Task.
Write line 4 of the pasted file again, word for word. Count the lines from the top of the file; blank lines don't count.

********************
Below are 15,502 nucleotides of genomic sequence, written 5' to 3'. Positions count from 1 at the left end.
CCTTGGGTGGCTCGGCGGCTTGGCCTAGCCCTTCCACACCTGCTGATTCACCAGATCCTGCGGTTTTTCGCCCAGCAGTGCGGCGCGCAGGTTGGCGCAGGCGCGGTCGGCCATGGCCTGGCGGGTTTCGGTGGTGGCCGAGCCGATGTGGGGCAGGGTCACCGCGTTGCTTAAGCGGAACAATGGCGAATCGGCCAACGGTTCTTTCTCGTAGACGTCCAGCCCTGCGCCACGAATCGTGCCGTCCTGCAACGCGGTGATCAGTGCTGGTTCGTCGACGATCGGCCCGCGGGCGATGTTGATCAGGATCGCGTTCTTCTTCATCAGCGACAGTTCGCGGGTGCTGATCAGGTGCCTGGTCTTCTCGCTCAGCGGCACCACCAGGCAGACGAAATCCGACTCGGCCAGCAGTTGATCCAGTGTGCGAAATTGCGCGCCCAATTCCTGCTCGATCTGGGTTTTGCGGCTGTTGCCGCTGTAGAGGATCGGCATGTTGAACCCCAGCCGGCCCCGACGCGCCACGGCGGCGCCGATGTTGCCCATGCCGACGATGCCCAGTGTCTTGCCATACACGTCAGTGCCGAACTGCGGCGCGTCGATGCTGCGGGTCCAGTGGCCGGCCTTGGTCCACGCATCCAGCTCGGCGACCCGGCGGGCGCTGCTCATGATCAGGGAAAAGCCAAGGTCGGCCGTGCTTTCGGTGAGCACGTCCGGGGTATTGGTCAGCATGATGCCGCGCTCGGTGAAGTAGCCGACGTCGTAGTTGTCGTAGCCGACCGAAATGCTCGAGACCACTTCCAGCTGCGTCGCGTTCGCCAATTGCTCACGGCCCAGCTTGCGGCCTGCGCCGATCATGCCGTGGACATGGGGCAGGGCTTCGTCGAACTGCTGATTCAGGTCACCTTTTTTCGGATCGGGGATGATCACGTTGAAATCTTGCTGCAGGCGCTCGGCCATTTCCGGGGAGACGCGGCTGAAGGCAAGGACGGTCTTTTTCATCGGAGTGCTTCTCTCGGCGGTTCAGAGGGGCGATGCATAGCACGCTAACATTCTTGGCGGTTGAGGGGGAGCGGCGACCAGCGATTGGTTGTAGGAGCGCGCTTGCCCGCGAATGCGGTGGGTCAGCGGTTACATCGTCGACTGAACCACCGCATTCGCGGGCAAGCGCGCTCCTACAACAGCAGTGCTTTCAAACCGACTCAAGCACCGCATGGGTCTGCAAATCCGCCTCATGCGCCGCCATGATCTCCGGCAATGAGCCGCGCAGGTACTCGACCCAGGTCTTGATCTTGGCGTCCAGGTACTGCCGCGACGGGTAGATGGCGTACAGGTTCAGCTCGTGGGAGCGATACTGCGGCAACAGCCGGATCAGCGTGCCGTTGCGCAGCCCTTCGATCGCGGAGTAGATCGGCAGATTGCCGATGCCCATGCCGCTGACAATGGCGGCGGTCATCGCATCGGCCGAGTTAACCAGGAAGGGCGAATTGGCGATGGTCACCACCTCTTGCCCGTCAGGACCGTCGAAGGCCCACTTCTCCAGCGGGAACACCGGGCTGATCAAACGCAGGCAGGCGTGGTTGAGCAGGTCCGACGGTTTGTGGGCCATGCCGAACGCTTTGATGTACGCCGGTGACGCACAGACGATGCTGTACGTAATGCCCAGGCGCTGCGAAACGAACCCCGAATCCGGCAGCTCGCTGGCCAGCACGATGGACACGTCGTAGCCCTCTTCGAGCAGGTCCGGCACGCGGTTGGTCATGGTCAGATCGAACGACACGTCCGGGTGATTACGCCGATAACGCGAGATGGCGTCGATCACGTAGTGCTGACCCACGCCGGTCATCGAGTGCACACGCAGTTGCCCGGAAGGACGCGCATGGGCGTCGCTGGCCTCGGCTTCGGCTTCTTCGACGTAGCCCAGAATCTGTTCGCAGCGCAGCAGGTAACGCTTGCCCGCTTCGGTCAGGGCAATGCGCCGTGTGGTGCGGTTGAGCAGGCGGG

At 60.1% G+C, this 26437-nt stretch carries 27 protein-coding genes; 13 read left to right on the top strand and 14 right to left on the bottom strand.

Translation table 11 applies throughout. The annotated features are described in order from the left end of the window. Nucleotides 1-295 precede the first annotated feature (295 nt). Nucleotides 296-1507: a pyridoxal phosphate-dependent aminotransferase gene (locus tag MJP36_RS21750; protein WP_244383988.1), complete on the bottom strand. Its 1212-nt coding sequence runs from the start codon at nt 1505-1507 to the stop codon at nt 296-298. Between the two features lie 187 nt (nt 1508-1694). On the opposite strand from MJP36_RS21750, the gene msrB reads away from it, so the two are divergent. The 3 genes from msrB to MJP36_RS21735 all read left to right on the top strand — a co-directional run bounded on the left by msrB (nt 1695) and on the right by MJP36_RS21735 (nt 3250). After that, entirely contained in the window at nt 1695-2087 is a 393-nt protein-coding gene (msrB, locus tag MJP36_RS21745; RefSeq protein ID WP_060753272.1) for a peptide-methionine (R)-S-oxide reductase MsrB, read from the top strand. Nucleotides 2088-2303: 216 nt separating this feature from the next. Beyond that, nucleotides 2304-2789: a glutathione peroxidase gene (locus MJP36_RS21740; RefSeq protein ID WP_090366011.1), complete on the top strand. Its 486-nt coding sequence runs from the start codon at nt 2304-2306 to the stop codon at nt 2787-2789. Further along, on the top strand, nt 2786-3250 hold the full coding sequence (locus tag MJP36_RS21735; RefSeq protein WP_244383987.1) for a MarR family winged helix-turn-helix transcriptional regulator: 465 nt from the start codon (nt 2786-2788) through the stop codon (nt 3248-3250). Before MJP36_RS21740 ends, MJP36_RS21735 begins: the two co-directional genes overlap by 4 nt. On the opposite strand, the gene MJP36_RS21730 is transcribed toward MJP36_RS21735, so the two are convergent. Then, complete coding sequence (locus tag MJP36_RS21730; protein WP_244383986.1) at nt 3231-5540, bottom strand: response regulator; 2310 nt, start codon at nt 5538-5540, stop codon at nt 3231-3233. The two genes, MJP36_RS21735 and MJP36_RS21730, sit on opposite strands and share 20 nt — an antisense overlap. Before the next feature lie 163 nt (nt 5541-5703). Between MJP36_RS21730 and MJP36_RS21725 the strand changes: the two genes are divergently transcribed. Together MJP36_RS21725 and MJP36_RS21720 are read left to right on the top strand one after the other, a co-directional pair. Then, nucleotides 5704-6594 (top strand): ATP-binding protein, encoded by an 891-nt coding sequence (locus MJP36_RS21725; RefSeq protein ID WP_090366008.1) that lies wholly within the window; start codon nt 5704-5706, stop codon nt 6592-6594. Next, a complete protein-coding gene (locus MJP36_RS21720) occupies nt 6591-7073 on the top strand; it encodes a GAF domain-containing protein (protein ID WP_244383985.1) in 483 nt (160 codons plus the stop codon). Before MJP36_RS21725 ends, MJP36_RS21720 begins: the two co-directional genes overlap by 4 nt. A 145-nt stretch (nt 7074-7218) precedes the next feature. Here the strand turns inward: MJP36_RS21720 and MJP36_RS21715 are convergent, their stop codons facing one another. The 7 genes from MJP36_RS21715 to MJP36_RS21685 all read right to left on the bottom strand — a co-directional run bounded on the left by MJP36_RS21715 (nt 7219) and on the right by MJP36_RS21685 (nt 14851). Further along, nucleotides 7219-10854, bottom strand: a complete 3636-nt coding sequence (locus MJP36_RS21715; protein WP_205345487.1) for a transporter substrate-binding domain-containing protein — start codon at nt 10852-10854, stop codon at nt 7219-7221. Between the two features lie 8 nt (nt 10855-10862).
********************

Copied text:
Translation table 11 applies throughout. The annotated features are described in order from the left end of the window. Nucleotides 1-295 precede the first annotated feature (295 nt). Nucleotides 296-1507: a pyridoxal phosphate-dependent aminotransferase gene (locus tag MJP36_RS21750; protein WP_244383988.1), complete on the bottom strand. Its 1212-nt coding sequence runs from the start codon at nt 1505-1507 to the stop codon at nt 296-298. Between the two features lie 187 nt (nt 1508-1694). On the opposite strand from MJP36_RS21750, the gene msrB reads away from it, so the two are divergent. The 3 genes from msrB to MJP36_RS21735 all read left to right on the top strand — a co-directional run bounded on the left by msrB (nt 1695) and on the right by MJP36_RS21735 (nt 3250). After that, entirely contained in the window at nt 1695-2087 is a 393-nt protein-coding gene (msrB, locus tag MJP36_RS21745; RefSeq protein ID WP_060753272.1) for a peptide-methionine (R)-S-oxide reductase MsrB, read from the top strand. Nucleotides 2088-2303: 216 nt separating this feature from the next. Beyond that, nucleotides 2304-2789: a glutathione peroxidase gene (locus MJP36_RS21740; RefSeq protein ID WP_090366011.1), complete on the top strand. Its 486-nt coding sequence runs from the start codon at nt 2304-2306 to the stop codon at nt 2787-2789. Further along, on the top strand, nt 2786-3250 hold the full coding sequence (locus tag MJP36_RS21735; RefSeq protein WP_244383987.1) for a MarR family winged helix-turn-helix transcriptional regulator: 465 nt from the start codon (nt 2786-2788) through the stop codon (nt 3248-3250). Before MJP36_RS21740 ends, MJP36_RS21735 begins: the two co-directional genes overlap by 4 nt. On the opposite strand, the gene MJP36_RS21730 is transcribed toward MJP36_RS21735, so the two are convergent. Then, complete coding sequence (locus tag MJP36_RS21730; protein WP_244383986.1) at nt 3231-5540, bottom strand: response regulator; 2310 nt, start codon at nt 5538-5540, stop codon at nt 3231-3233. The two genes, MJP36_RS21735 and MJP36_RS21730, sit on opposite strands and share 20 nt — an antisense overlap. Before the next feature lie 163 nt (nt 5541-5703). Between MJP36_RS21730 and MJP36_RS21725 the strand changes: the two genes are divergently transcribed. Together MJP36_RS21725 and MJP36_RS21720 are read left to right on the top strand one after the other, a co-directional pair. Then, nucleotides 5704-6594 (top strand): ATP-binding protein, encoded by an 891-nt coding sequence (locus MJP36_RS21725; RefSeq protein ID WP_090366008.1) that lies wholly within the window; start codon nt 5704-5706, stop codon nt 6592-6594. Next, a complete protein-coding gene (locus MJP36_RS21720) occupies nt 6591-7073 on the top strand; it encodes a GAF domain-containing protein (protein ID WP_244383985.1) in 483 nt (160 codons plus the stop codon). Before MJP36_RS21725 ends, MJP36_RS21720 begins: the two co-directional genes overlap by 4 nt. A 145-nt stretch (nt 7074-7218) precedes the next feature. Here the strand turns inward: MJP36_RS21720 and MJP36_RS21715 are convergent, their stop codons facing one another. The 7 genes from MJP36_RS21715 to MJP36_RS21685 all read right to left on the bottom strand — a co-directional run bounded on the left by MJP36_RS21715 (nt 7219) and on the right by MJP36_RS21685 (nt 14851). Further along, nucleotides 7219-10854, bottom strand: a complete 3636-nt coding sequence (locus MJP36_RS21715; protein WP_205345487.1) for a transporter substrate-binding domain-containing protein — start codon at nt 10852-10854, stop codon at nt 7219-7221. Between the two features lie 8 nt (nt 10855-10862).